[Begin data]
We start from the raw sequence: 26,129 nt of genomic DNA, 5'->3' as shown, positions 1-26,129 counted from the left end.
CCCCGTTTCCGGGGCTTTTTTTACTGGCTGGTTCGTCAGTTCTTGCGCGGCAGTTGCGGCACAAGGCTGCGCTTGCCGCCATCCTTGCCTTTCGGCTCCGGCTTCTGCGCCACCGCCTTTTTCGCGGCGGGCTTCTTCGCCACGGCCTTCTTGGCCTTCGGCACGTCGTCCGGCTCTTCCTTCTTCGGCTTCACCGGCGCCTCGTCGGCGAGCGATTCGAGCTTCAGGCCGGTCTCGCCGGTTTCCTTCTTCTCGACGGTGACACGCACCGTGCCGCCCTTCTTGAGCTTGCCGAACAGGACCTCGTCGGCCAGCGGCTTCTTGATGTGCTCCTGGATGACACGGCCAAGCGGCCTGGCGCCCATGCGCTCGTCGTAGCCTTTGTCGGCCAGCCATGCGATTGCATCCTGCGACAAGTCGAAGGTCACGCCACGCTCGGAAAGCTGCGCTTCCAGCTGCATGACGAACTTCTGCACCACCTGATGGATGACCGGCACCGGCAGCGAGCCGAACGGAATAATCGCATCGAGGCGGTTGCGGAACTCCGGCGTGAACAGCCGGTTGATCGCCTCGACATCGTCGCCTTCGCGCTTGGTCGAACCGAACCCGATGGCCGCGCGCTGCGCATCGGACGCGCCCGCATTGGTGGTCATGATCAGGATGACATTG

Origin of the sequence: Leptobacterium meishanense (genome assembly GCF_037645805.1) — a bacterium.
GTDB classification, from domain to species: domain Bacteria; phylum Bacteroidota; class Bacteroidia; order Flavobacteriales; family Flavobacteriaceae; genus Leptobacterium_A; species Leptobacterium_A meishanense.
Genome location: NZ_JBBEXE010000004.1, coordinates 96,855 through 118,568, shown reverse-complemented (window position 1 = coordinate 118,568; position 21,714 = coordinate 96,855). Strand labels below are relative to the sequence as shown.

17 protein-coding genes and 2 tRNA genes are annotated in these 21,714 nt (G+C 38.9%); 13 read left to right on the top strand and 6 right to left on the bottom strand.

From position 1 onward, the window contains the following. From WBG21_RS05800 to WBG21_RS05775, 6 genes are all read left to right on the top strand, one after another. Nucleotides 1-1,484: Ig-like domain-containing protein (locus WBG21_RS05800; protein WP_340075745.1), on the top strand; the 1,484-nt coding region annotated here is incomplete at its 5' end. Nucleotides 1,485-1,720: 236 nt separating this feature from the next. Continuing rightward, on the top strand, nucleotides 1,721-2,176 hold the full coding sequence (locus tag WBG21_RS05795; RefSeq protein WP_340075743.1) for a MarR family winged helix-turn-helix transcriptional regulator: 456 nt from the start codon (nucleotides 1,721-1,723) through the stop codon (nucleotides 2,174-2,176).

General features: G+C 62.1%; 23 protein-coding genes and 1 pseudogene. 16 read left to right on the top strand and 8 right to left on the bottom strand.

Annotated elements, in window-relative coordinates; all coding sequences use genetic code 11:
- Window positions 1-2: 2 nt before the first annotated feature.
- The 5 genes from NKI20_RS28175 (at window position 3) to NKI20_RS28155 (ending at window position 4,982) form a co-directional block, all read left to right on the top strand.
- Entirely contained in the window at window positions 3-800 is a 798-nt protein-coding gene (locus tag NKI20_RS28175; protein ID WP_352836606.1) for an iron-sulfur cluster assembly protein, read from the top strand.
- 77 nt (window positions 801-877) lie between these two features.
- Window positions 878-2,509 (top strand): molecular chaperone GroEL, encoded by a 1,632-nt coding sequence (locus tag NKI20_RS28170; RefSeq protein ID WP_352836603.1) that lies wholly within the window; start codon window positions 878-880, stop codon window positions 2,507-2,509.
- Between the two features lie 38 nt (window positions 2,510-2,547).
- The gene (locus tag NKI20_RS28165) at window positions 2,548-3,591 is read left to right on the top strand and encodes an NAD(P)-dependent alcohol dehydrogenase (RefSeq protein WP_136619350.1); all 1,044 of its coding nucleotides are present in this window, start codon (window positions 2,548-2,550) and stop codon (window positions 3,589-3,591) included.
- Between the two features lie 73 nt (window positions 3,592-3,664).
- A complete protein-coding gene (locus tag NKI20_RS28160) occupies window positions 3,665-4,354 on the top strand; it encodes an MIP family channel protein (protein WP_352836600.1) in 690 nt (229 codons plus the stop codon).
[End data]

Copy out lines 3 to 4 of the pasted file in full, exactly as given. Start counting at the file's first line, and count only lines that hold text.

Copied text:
Origin of the sequence: Leptobacterium meishanense (genome assembly GCF_037645805.1) — a bacterium.
GTDB classification, from domain to species: domain Bacteria; phylum Bacteroidota; class Bacteroidia; order Flavobacteriales; family Flavobacteriaceae; genus Leptobacterium_A; species Leptobacterium_A meishanense.